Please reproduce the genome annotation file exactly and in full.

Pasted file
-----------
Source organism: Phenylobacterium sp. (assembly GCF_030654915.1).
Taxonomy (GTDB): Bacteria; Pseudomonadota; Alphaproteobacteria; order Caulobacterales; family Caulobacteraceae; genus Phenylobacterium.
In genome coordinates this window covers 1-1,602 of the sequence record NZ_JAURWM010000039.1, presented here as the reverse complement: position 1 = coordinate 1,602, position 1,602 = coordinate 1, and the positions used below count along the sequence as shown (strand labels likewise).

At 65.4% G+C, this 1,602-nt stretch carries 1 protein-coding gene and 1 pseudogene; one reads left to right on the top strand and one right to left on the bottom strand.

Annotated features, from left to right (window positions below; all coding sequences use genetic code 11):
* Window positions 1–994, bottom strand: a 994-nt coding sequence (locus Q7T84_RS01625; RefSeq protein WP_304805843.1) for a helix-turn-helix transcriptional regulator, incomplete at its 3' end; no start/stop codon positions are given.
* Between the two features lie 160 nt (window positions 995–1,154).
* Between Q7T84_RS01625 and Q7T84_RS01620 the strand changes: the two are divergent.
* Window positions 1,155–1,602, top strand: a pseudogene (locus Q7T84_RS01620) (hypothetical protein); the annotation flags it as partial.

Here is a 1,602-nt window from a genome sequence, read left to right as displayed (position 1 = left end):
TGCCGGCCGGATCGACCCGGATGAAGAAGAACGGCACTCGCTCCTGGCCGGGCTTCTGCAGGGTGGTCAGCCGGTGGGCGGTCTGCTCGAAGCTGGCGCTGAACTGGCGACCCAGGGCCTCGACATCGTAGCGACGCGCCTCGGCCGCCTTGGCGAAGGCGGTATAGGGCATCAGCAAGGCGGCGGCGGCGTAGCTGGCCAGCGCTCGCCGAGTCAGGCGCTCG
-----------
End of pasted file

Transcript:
Source organism: Phenylobacterium sp. (assembly GCF_030654915.1).
Taxonomy (GTDB): Bacteria; Pseudomonadota; Alphaproteobacteria; order Caulobacterales; family Caulobacteraceae; genus Phenylobacterium.
In genome coordinates this window covers 1-1,602 of the sequence record NZ_JAURWM010000039.1, presented here as the reverse complement: position 1 = coordinate 1,602, position 1,602 = coordinate 1, and the positions used below count along the sequence as shown (strand labels likewise).

At 65.4% G+C, this 1,602-nt stretch carries 1 protein-coding gene and 1 pseudogene; one reads left to right on the top strand and one right to left on the bottom strand.

Annotated features, from left to right (window positions below; all coding sequences use genetic code 11):
* Window positions 1–994, bottom strand: a 994-nt coding sequence (locus Q7T84_RS01625; RefSeq protein WP_304805843.1) for a helix-turn-helix transcriptional regulator, incomplete at its 3' end; no start/stop codon positions are given.
* Between the two features lie 160 nt (window positions 995–1,154).
* Between Q7T84_RS01625 and Q7T84_RS01620 the strand changes: the two are divergent.
* Window positions 1,155–1,602, top strand: a pseudogene (locus Q7T84_RS01620) (hypothetical protein); the annotation flags it as partial.

Here is a 1,602-nt window from a genome sequence, read left to right as displayed (position 1 = left end):
TGCCGGCCGGATCGACCCGGATGAAGAAGAACGGCACTCGCTCCTGGCCGGGCTTCTGCAGGGTGGTCAGCCGGTGGGCGGTCTGCTCGAAGCTGGCGCTGAACTGGCGACCCAGGGCCTCGACATCGTAGCGACGCGCCTCGGCCGCCTTGGCGAAGGCGGTATAGGGCATCAGCAAGGCGGCGGCGGCGTAGCTGGCCAGCGCTCGCCGAGTCAGGCGCTCG